The thought makes him sick to his stomach, weakens his gut. And just like that, Cujo feels a deuce coming on. He yanks the cord out of the wall, and the shampooer groans to a stop.

He lumbers to the hallway bathroom, lifts the lid, unbuckles his pants and finally remembers what happened at the last place. The last house, two days ago, Cujo made a big mess with the toilet, left a lot of marks in the bowl, clogged it up something fierce, got distracted and left it that way. Next day, got in a heap of trouble with management. The boss freaked, took away his bathroom privileges, said, “I catch you so much as spitting into a client’s toilette, you’re out.”

Invitation to Cooperate? How about invitation to shit your pants?

Fine. Do it old school, caveman style.

Cujo stoops and squints out the window, looking for a place that’ll provide cover. Sees a mess of bushes. That’ll do. At the plasma-TV house, some old chick in a giant summer dress is walking up to the front porch with a handful of flowers. Cujo blinks and fingers the bag of peyote buttons in his shirt pocket.

Feels an eyebrow arch.

Unrolls a giant wad of toilette paper.

Time for peyote and potty.


Janice forces a smile, opens the door.

“Hello,” she sings, and motions Barbara in.

Barbara clutches the flowers, looks around. “I love your house. The front reminds me of an English cottage.”

Janice reaches for the flowers. “These are beautiful.”

“I just thought-“

“Let me put these in some water.” Janice leaves for the kitchen. “One sec.”

“Did they find a tenant for that cute little house next door?”

“I think they’re still cleaning it up.”

“Where’s Gus?”

“Oh, he’s in the den. Thought he’d skip tea time with the ladies.”

Doorbell rings again.

“Want me to get that?”

Janice is filling a vase. “Would you? That’s probably Shirley and Jill.”


“Hi, there.”

“Oh, look at you. I love that dress.”

“Those are lovely.”

“How long have you been here?”

“I just got here.”



“There she is.”

“I was just- More flowers? You ladies are too kind.”

A loud gasp. “Oh my God, what happened?”

“I’m fine.”

“Are you okay? Look at her neck.”

“It was Philippe. I tried something stupid.”

“Oh my God, you poor thing.”

“Enough about me. Who wants tea?”

“I love those morning glories out front.”

“Let me put these in some water.”

“Are you sure you’re okay?’

“Here, I’ll help you with those.”

A whisper: “Where’s the bathroom?”

Janice hollers from the kitchen, “Barbara, you want some tea?”

“If I remember, it’s the first door on the right.”

“I have butter cookies.”

“Oh, did you see that email from Fitzroy?”

“He’s off his rocker.”

Jill heads down the hallway.

In the kitchen, Janice announces, “By the way, speaking of Philippe, we put him in the hall bathroom. Once he calms down, Gus will move him to the back room.”

Jill opens the door. “Oh, well, hello there. What a dapper little guy you are today.”


“Oh … Well.”

Philippe hisses louder.

“Oh, someone’s had a little accident. Come here, sweetie.”

Philippe prepares to pounce, shows Jill his felines.

Jill yells, “Janice, I love your cat’s little outfit. The top hat is adorable, and the little pants and bow—”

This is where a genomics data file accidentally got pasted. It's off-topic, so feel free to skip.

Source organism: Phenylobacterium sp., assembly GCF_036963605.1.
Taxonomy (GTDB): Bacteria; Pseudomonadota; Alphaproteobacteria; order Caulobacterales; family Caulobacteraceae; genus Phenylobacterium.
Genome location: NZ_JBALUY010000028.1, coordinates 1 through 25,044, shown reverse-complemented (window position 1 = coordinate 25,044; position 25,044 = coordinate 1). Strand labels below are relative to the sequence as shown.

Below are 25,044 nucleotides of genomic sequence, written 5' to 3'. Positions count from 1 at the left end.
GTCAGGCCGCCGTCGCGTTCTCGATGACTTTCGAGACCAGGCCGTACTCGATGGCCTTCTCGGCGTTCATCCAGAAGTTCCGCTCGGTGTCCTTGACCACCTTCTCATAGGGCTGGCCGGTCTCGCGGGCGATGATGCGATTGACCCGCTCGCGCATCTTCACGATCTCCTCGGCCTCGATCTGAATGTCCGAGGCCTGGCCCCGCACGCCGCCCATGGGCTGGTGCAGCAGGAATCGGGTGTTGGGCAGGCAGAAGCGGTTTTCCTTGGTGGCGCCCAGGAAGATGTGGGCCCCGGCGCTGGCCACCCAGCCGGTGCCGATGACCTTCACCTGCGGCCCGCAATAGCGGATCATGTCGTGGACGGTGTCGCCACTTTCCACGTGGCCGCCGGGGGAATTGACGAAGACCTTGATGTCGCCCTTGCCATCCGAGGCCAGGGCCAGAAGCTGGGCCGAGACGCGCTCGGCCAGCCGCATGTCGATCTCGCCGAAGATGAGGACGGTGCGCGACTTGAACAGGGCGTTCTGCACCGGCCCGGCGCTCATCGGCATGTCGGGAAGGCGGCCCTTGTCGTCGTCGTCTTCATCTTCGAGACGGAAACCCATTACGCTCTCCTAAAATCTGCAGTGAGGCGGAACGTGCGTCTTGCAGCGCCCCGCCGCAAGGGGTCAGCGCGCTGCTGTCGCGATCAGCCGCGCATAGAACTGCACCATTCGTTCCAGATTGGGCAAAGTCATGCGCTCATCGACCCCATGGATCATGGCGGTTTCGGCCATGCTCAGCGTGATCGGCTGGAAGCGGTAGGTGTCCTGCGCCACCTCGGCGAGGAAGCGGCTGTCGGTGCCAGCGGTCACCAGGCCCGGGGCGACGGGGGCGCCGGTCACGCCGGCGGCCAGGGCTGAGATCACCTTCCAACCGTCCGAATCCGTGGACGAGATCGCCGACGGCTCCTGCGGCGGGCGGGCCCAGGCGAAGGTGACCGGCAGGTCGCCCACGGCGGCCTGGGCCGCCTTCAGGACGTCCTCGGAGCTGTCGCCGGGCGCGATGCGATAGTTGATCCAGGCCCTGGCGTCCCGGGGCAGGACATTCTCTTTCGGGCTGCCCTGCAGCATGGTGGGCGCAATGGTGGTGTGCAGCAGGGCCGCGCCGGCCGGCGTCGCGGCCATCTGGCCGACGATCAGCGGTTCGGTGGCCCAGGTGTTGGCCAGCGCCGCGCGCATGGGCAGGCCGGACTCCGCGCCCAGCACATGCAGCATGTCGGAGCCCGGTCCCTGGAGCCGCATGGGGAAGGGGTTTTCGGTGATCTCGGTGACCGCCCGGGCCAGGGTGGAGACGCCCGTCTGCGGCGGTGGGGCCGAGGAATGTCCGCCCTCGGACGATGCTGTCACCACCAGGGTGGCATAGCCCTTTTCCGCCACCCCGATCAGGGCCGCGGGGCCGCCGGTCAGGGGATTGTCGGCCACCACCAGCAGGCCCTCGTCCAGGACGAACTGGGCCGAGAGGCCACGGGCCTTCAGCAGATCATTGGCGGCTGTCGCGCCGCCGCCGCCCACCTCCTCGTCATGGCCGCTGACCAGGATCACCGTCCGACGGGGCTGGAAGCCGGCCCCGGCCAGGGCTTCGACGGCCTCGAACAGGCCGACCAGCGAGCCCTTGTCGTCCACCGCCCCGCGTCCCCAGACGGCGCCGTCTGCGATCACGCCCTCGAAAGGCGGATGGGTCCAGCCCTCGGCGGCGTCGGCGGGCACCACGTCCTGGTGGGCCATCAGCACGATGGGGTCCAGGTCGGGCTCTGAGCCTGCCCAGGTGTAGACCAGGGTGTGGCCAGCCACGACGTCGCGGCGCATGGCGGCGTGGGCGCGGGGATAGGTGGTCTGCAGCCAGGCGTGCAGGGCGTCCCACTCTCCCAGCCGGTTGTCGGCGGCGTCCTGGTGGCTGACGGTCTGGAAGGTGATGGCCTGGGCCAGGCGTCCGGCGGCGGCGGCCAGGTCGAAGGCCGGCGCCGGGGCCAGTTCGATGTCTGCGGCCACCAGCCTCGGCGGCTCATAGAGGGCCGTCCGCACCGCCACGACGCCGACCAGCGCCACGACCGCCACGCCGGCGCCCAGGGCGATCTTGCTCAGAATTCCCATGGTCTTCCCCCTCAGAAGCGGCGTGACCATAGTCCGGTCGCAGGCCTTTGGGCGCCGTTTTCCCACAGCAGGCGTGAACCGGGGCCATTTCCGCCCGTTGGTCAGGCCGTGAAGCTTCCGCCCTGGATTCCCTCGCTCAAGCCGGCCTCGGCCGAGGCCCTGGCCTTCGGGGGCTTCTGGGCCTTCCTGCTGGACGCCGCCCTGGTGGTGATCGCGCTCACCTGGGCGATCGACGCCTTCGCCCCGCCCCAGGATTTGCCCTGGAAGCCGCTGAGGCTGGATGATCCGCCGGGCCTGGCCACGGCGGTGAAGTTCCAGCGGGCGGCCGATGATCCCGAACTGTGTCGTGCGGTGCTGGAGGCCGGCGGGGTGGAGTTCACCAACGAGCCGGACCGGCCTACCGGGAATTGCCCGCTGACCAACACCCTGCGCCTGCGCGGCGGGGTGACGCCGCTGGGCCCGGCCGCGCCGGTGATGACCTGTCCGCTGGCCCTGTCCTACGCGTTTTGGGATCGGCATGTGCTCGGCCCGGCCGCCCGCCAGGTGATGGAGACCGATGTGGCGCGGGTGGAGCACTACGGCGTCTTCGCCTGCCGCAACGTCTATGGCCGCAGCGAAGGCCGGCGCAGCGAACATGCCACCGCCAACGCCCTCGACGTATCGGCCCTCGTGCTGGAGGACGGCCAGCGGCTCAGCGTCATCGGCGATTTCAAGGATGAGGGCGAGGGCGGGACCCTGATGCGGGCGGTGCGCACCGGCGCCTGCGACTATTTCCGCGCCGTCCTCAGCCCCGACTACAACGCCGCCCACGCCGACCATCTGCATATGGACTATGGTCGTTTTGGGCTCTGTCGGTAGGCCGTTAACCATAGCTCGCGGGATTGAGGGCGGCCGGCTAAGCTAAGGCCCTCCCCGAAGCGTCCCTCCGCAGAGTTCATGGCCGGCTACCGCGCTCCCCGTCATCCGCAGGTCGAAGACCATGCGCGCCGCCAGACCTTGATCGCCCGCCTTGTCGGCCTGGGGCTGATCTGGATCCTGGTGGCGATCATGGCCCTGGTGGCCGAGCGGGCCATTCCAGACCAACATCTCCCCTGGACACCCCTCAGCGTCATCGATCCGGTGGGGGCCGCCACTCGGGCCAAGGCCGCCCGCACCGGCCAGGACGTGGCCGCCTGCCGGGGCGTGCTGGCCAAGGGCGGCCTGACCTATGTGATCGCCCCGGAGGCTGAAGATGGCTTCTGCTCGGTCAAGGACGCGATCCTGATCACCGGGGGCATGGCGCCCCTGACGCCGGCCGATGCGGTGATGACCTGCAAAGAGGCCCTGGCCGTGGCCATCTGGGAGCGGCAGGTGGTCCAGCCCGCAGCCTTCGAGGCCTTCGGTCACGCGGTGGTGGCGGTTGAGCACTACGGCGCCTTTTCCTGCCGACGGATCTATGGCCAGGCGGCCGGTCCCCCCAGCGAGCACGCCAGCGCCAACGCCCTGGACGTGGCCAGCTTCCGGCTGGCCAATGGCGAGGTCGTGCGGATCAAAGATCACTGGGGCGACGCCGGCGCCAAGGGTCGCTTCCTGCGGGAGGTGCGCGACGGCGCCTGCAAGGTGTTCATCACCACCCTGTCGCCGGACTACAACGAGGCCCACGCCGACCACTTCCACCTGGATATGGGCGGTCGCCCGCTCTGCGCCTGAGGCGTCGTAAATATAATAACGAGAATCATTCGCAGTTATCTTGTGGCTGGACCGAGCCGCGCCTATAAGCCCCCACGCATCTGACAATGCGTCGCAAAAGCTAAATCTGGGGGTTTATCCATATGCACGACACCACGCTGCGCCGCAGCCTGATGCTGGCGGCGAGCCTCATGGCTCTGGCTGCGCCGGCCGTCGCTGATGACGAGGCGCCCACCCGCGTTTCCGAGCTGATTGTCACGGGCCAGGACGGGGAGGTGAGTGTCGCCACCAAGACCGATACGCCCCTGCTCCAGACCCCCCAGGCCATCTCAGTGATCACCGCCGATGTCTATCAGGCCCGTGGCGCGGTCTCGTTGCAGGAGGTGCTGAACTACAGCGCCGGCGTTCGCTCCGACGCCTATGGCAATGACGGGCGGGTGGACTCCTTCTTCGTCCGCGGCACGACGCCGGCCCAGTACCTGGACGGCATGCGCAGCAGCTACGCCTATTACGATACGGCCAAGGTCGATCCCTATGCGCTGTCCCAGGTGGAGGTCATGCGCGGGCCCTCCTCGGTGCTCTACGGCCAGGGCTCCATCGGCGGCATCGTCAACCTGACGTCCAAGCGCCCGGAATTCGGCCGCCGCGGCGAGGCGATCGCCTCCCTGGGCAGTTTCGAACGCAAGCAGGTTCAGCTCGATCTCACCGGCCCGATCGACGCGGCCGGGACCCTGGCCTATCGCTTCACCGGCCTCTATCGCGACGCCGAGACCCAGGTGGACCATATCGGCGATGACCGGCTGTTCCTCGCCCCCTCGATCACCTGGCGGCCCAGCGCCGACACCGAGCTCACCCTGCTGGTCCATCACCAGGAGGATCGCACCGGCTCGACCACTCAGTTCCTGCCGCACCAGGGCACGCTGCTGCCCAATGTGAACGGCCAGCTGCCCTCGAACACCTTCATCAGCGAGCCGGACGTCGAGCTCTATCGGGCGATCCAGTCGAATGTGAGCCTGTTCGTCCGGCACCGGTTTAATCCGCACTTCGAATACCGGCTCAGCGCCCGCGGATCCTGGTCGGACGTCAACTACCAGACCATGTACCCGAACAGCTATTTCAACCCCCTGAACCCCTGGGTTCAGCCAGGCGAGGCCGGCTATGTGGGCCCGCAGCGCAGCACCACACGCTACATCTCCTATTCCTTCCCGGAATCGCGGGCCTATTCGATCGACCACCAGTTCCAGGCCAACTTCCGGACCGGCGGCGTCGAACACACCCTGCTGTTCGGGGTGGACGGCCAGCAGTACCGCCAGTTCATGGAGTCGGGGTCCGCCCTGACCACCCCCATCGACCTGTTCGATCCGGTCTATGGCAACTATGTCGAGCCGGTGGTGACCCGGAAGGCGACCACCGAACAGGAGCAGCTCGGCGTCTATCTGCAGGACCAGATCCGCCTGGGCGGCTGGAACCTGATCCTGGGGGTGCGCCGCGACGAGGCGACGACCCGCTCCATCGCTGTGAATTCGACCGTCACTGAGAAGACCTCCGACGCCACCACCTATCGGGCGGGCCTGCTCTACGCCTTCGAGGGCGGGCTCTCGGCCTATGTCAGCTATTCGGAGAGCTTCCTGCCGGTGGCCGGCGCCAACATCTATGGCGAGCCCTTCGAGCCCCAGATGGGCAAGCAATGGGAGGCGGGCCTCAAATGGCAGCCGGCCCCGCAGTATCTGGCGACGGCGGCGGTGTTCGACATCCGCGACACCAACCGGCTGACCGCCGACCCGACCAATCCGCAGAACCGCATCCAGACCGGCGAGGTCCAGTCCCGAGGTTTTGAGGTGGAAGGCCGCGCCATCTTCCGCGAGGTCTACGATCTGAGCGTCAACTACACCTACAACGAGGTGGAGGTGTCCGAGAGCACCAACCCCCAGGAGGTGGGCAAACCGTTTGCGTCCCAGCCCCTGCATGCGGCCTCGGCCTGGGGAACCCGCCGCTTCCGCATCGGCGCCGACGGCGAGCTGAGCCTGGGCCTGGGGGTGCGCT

Philippe attacks.

Jill screams.

Things get knocked over.

It sounds like a mauling, which is what it is.


Shitting in the bushes was actually kinda cool. It was like it was his way of reconnecting with his wild side, the primal Cujo, the Cujo that squats in a bush and does what comes natural. Now he’s scooted over a few feet, still in the bushes, chewing on a final button of peyote.

He lids his eyes, loosens his bow tie, and exhales. Peyote really gives him that tweak he needs. Really helps him see the world in a whole new light. Usually he chews a few buttons in the Black Hole, right before the Raiders trot onto the field, because the shit can really play some tricks with your vision, make you see shit no one else does. All his Black Hole brothers and sisters wearing their masks and face paint really look freaky after you’ve chewed on some peyote. The sounds are trippy, too.

Cujo gazes at the branches of his bush. Beautiful greens and browns and some other color he can’t quite describe – peyote does that sometimes. He sways and lets his lids close. Damn, he needed this.

When he opens his eyes, he glances over at his shit log; a whole mess of colors are streaming out of it, like smoke rising from a sizzling pork loin or something.

Dude … That’s some crazy shit right there.

Then screams from next door.

He’s pretty sure it’s not the peyote.


The women are screaming.

Jill has stumbled out of the hallway fighting off an American short-hair dressed in pants and a top hat. The cat is attached to her head, his front claws tangled in her hair, his back claws digging into her throat and chest, his fangs sunk into her ear. Cat diarrhea is streaked down his pants.

Janice rushes over, screams, “Philippe, stop it!”

Jill keeps screaming, “Get him off, get him off.”

The others scramble out of the way.

Finally, Janice detaches Philippe, but not before he leaves a new slash across her forehead. He squirms loose, darts from corner to corner and finally rockets out the front door, which had been left ajar.